In Romulus v. CVS Pharmacy, Inc., five former Shift Supervisors brought a putative class action against CVS under the Massachusetts Wage Act, contending they were required to work through their unpaid breaks. Specifically, the plaintiffs alleged that they were required to remain in the store during their breaks when they were the only managerial employees on duty, were interrupted to handle transactions when necessary, and were nonetheless not paid for their time. In a 12-page opinion issued last week, United States District Judge Rya Zobel denied the plaintiffs’ request for class certification, finding they failed to satisfy the requirements of commonality and predominance under Rule 23.
Although CVS policy required a member of management to be present in the store at all times during operating hours, the policy also provided employees with one unpaid 30-minute meal break for each six or eight-hour shift, and instructed employees that, in the event their meal period was interrupted, they should notify their manager to ensure they were paid for their time. The court noted that the policies, on their faces, neither required Shift Supervisors to remain on-site during their breaks, nor required them to take their breaks when they were the only members of management present. There was evidence that at least one of the named plaintiffs took his meal break at noon each day, when he was the only member of management present, even though the store manager typically arrived at the store shortly thereafter. Another plaintiff, in contrast, was allegedly the only managerial employee present during her shifts and therefore could not choose to take her break at another time.
The court further noted that the plaintiffs’ testimony regarding whether they were required to clock out for meal breaks that were interrupted or spent in the store varied. For example, one plaintiff testified that she did not always clock out for her breaks, but that her manager would manually adjust her time card to include the break. Another testified that she was directed to clock-out for meal breaks she was required to spend in the store and understood that was the policy.
Because the plaintiffs were not contending that any individual policy was illegal on its face, but rather that the policies had been implemented in an unlawful manner, and in light of the plaintiff’s various circumstances, the court held that the plaintiff’s evidence was insufficient to establish commonality under Federal Rule of Civil Procedure 23(a)(2), citing the seminal Supreme Court decision of Wal-Mart Stores, Inc. v. Dukes. Similarly, because the factual issues required individualized inquiries, the court found that the plaintiffs failed to satisfy the Rule 23(b)(3) predominance requirement.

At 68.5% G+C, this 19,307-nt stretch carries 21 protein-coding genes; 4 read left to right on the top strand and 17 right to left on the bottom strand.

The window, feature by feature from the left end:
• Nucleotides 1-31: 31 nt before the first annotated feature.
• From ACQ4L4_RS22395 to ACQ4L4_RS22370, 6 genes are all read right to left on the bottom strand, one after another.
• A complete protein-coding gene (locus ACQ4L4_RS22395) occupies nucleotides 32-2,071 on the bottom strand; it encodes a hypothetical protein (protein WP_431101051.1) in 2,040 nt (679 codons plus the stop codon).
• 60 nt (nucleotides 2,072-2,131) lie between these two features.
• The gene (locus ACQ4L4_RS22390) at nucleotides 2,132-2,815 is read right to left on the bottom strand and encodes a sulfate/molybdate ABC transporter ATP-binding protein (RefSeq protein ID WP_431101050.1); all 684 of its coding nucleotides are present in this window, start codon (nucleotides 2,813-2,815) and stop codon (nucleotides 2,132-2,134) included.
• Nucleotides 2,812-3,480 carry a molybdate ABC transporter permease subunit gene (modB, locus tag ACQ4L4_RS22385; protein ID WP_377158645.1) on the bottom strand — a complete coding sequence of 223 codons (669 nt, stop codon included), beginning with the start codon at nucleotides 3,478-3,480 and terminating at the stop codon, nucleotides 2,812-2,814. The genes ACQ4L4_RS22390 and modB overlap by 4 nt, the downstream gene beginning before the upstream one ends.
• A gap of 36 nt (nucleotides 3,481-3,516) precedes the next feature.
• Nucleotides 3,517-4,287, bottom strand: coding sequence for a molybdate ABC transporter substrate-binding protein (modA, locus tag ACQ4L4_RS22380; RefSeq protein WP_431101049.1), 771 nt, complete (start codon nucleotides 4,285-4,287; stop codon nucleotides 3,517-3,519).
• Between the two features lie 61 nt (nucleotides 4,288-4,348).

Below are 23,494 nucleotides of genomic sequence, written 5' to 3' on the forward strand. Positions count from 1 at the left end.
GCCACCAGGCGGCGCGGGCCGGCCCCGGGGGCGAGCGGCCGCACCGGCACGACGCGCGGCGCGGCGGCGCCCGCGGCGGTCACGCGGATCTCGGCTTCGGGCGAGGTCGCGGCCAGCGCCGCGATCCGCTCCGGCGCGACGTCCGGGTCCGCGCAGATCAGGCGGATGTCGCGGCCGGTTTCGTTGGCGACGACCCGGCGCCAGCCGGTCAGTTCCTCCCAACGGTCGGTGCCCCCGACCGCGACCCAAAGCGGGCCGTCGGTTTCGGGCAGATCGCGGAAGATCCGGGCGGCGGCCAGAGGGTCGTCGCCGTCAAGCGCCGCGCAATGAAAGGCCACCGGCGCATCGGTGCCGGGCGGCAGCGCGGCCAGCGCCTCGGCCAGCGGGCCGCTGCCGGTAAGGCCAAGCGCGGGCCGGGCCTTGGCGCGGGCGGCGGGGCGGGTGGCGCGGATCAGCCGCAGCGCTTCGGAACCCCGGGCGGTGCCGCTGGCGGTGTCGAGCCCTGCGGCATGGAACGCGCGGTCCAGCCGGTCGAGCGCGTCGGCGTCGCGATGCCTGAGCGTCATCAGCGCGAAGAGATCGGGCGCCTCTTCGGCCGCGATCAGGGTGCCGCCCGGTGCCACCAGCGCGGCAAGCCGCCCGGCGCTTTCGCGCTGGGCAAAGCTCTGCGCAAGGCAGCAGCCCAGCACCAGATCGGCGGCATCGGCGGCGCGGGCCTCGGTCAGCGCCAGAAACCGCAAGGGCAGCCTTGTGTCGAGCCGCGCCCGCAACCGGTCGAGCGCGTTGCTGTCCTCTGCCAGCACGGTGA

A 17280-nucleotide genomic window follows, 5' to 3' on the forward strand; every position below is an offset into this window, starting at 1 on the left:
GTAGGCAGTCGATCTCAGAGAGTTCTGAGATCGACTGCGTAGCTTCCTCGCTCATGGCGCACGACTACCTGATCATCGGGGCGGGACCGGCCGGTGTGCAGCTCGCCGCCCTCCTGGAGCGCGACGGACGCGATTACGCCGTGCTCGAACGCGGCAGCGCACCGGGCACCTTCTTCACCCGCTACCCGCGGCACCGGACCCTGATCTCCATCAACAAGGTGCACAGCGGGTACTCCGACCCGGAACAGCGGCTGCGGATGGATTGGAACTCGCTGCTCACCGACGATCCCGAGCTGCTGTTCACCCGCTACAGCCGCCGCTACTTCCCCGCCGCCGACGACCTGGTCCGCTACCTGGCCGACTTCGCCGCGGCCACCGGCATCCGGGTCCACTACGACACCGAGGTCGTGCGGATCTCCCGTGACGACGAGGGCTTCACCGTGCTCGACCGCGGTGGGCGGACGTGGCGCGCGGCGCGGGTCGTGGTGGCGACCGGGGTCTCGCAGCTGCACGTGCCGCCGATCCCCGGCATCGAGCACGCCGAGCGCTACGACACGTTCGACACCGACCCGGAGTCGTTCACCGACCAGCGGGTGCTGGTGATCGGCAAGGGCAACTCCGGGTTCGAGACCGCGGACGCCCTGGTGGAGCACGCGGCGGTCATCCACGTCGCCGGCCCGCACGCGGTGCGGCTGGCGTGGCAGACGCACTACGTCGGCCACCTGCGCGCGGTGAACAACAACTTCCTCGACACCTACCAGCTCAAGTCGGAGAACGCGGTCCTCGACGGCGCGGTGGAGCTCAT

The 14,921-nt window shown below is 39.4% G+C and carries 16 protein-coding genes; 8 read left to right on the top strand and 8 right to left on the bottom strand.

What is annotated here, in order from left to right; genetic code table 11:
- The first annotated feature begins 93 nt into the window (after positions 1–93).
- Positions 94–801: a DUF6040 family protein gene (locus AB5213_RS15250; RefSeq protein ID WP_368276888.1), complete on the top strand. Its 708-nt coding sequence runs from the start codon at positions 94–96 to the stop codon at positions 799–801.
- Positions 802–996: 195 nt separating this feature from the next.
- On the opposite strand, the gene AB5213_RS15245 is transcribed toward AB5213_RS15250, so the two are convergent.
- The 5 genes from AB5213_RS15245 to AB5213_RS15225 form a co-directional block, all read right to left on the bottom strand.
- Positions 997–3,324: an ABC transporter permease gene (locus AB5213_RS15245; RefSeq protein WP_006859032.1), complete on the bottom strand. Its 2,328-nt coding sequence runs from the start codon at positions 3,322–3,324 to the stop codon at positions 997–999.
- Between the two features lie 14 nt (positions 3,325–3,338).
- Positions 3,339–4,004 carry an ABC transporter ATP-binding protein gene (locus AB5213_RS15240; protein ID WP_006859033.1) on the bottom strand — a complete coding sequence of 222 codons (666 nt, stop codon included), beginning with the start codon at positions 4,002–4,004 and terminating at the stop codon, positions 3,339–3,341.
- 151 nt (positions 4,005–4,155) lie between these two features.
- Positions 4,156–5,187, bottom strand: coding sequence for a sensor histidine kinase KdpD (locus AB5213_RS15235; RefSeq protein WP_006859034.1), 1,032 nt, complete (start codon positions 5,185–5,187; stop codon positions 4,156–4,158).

Like the Supreme Court’s decision in Wal-Mart, the district court’s decision demonstrates the hurdles plaintiffs face when seeking to certify a wage and hour class based not on the defendant’s uniform corporate policies, but on allegations that the defendant’s practices deviated from the written policies, especially when there is evidence that the experiences of the employees subject to the complained-of practices varied. Two other aspects of the court’s decision and the case’s history are worth noting.
First, the court began its analysis by addressing the parties’ positions about whether the plaintiffs had met Rule 23’s implied requirement of showing that the proposed classes are ascertainable. Plaintiffs argued that the ascertainability requirement was met because whether a Shift Supervisor was in the store during an unpaid break when no other managerial employee was present could be decided based on objective criteria. CVS apparently argued, as defendants often do, that ascertaining who is in the class not only must be based on objective criteria, but also must be administratively feasible. The court quoted language from the First Circuit’s decision in In re Nexium Antitrust Litigation in support of the question whether “prior to judgment, it will be possible to establish a mechanism for distinguishing the injured from the uninjured class members,” but said it did not need to decide the question because the lack of commonality and predominance disposed of the class certification motion. Thus, although the court clearly suggested that something more than the presence of objective criteria is needed to satisfy ascertainability, its decision provides little guidance concerning how to apply the administrative feasibility standard.
Second, the case demonstrates the importance of CAFA removal, a procedure so important to the parties that they fought an appeal over it before the case was remanded for the proceedings that led to last week’s order denying class certification. In Salvas v. Wal-Mart Stores, Inc., the Massachusetts Supreme Judicial Court reversed a lower court’s ruling decertifying a meal period and rest break case. No doubt, the plaintiffs in the CVS case hoped to stay in state court so they could attempt to capitalize on the SJC’s 2008 decision. The defendant’s removal of the decision to federal court may have been critical in defeating class certification.